Initially, the plan was to climb one of the Colorado 14ers this last Saturday, 5/31/03, but with the weather forecast showing a 40% chance of afternoon thunderstorms, Suzy and I chose to stay below the peaks, and hike into Spearhead in the Glacier Gorge area of the Rocky Mountain National Park. This turned out to be an excellent choice, and the weather held out for a great day.
Our first stop, about 20 minutes up the Glacier Gorge trail, was at Alberta Falls. The flow rate was higher than I had seen for many years due to the current drought. With an unusually wet spring, including a so-called "100 year storm" back in March which they say dumped 5 to 8 feet of snow in the mountains, it was an impressive sight.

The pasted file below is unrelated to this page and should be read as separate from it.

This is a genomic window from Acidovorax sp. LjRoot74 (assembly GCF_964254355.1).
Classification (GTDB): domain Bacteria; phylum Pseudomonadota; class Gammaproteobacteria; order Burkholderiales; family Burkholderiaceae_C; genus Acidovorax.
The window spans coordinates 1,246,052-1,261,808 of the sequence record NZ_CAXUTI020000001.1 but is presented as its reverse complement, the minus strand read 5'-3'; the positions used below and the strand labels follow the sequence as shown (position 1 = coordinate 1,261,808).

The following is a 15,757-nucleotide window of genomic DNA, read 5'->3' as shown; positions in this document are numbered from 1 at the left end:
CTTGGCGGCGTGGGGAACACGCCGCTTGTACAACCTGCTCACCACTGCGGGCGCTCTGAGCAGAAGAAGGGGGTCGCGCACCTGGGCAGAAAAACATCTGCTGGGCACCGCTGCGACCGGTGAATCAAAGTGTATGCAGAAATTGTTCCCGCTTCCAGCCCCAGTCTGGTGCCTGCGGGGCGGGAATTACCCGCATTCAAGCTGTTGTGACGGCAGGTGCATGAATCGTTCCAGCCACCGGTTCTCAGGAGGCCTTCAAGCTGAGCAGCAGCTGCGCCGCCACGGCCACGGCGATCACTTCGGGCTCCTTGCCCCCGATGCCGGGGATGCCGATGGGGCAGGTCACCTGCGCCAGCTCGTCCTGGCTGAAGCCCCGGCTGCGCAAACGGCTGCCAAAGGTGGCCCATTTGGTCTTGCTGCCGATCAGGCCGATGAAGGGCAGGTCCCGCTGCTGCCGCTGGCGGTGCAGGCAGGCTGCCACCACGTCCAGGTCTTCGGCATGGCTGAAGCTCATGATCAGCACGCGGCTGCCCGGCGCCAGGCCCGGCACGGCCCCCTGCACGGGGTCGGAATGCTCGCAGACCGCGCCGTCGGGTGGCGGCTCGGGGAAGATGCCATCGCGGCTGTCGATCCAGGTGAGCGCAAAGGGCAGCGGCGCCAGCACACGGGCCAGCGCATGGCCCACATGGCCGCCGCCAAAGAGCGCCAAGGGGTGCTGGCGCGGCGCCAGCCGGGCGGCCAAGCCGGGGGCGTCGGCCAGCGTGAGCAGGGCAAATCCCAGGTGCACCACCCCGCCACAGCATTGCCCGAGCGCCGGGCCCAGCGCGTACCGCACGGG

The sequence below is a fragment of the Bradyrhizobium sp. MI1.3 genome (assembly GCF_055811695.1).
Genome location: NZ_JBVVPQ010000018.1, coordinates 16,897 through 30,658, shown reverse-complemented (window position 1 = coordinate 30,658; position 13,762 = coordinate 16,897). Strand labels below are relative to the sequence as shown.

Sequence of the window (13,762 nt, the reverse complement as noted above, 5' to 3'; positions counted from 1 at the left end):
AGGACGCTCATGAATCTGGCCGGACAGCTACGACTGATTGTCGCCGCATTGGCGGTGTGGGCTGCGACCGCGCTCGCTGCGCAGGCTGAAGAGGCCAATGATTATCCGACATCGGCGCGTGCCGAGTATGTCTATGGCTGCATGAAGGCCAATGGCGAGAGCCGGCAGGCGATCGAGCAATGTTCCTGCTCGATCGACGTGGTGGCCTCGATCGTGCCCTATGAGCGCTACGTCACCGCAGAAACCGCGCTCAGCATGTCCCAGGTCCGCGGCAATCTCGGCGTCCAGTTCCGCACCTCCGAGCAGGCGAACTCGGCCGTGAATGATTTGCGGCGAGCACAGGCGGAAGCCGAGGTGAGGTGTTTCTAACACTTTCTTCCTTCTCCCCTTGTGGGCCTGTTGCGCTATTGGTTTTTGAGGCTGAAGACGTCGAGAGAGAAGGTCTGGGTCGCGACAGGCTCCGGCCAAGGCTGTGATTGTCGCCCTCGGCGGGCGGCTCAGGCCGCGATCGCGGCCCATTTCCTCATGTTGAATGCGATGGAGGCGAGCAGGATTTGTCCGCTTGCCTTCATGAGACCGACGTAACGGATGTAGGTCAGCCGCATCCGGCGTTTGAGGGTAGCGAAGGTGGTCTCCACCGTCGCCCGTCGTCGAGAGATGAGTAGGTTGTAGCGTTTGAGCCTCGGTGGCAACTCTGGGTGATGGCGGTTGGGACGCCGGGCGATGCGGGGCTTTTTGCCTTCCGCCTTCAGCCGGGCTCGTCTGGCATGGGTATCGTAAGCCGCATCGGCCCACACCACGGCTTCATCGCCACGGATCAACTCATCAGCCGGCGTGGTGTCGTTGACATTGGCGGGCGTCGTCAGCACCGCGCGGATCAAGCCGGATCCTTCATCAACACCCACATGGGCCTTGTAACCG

About an hour up the trail, we arrived at Mills Lake: a popular destination for many hikers and tourist. From here Spearhead, peaking out from the right and back of this next shot, doesn't look that far away but would still take hours to reach.
Having taken an avalanche class this last winter, I was well aware of the danger, but I had no grasp as to how much raw power they posses until seeing all the damage caused by this year's big March storm. We passed a number of fresh avalanche damaged areas along this route.
Picking our way through yet another avalanche debris area between Mills and Black Lake.
We never made it to Spearhead; although, we were just under it having stopped at Black Lake. By not using any skis or snowshoes, the post holing slowed us down quite a bit. This last shot of Glacier Creek, down from Black lake, gives a good indication of how much snow still remains in the mountains, even below tree line.
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Rocky Mountain National Park The CLIMBER'S Guide Volume # 2: HIGH PEAKS
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